Cole Hamels – You have to Look at More than Just Wins and Losses

By jason keen
Updated: October 22, 2013

The one thing I have learned over the years being an avid listener of both 94.1 WIP and 97.5 The Fanatic is that most callers have no idea what they are talking about. Anyone following at least one major sport no matter what town her or she lives in or what team he or she roots for knows that the city of Philadelphia is regarded as having (the most) passionate fans, and therein lies the problem. If you are going to be passionate about something regardless of the subject, I believe Oklahoma State Football coash Mike Gundy said it best, “Get your Facts Straight.”

To say that Cole Hamels had an off year is nothing short of preposterous. To say that someone who who finished top 10 in the National League in innings pitched, strikeouts, strikeout to walk ratio, quality starts and perhaps most importantly WAR is just plain ignorant. The one telling stat that Hamels finished Top 10… lowest run support.

Unfortunately for Hamels, this is not the first time he has been victim of low run support. In 2008, Hamels began the season throwing at least seven innings in 18 of his first 21 starts. He accumulated a WHIP of 1.01 in a two month span and won only four times. At that time it was not that big of a deal because the Phillies would go on and win the world series but five years later history would not repeat itself come the 2013 season.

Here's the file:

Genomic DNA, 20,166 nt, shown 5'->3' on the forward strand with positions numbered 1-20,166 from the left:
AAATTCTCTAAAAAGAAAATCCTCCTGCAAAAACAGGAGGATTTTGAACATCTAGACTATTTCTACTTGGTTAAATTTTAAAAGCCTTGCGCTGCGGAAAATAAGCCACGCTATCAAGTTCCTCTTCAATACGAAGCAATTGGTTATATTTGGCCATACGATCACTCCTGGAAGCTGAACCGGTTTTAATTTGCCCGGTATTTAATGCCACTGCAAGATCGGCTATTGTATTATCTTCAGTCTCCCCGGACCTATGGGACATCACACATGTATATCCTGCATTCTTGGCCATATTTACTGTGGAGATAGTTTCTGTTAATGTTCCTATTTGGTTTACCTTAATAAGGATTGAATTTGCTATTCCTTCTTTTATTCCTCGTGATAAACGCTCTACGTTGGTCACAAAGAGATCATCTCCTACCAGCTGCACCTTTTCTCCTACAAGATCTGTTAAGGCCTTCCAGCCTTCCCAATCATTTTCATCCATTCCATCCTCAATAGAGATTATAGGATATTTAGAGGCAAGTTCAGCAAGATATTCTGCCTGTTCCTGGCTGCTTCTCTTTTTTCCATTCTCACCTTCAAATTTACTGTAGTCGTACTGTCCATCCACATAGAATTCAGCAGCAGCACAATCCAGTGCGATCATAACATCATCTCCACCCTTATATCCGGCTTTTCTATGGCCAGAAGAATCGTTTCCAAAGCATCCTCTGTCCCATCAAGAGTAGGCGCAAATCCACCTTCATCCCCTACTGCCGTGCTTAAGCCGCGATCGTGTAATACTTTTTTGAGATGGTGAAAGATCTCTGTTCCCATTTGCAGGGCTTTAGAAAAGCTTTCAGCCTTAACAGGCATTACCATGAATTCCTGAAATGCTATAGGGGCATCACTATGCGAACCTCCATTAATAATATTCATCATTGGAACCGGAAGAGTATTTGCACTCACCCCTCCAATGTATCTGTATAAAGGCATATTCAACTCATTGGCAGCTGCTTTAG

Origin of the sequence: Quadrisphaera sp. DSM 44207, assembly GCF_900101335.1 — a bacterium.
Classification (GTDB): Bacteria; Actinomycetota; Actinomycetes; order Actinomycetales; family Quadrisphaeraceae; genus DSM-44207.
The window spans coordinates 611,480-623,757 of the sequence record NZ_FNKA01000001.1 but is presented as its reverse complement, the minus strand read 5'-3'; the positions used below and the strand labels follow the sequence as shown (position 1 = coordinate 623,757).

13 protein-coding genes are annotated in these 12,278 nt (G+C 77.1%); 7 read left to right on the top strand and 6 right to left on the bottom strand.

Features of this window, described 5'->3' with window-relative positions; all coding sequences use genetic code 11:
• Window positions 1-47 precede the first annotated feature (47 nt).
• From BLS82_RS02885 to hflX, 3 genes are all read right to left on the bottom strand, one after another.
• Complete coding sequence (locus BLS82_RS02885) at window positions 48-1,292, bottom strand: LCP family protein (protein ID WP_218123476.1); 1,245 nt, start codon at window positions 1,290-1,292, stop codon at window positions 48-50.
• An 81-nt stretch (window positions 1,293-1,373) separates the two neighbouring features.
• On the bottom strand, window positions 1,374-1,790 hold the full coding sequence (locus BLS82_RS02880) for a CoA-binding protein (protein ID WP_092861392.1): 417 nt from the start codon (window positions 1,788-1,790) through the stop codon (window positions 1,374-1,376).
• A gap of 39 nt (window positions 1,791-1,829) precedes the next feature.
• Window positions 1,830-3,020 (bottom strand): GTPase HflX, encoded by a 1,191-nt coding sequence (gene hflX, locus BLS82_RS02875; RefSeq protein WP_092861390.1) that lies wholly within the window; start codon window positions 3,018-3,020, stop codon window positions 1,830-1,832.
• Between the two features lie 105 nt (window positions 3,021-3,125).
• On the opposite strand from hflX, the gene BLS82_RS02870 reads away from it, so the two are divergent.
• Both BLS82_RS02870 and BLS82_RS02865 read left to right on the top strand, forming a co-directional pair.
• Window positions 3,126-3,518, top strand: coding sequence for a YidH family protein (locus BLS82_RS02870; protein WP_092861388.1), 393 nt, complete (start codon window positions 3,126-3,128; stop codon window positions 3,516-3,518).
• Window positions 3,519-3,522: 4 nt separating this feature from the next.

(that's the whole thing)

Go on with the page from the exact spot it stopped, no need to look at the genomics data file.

Hamels would finish the 2013 season 4th in major league baseball with 25 quality starts and 7th overall with a quality start percentage of 76% just behind teammate Cliff Lee’s 77 %, among those who pitched at least 200 innings.

The six players ahead of him, Kershaw, Shields, Scherzer, Lee, Sale and Wainwright would finish with a 94-52 record for a 64% win percentage. Hamels 8 wins and 14 losses account for a 36% win percentage. How does a guy who has so many quality starts have so few wins? Surely research would prove that similar circumstances would happen nearly every year. Well, it doesn’t.

In the history of major league baseball only two players have ever had 24 or more quality starts and 8 or less wins, Nolan Ryan of the 1987 Houston Astros and Cole Hamels of the 2013 Philadelphia Phillies. In addition, only one team in history have had two pitchers with at least 220 innings pitched, 24 quality starts and 14 or less wins. The 1968 Los Angeles Dodgers did so with Don Drysdale, Claude Osteen and Bill Singer. The 2013 Phillies did so with Cole Hamels and Cliff Lee.

The Phillies still have one of the best if not the best 1-2 punches in all of baseball. Sometimes you have to look at more than just wins and losses.

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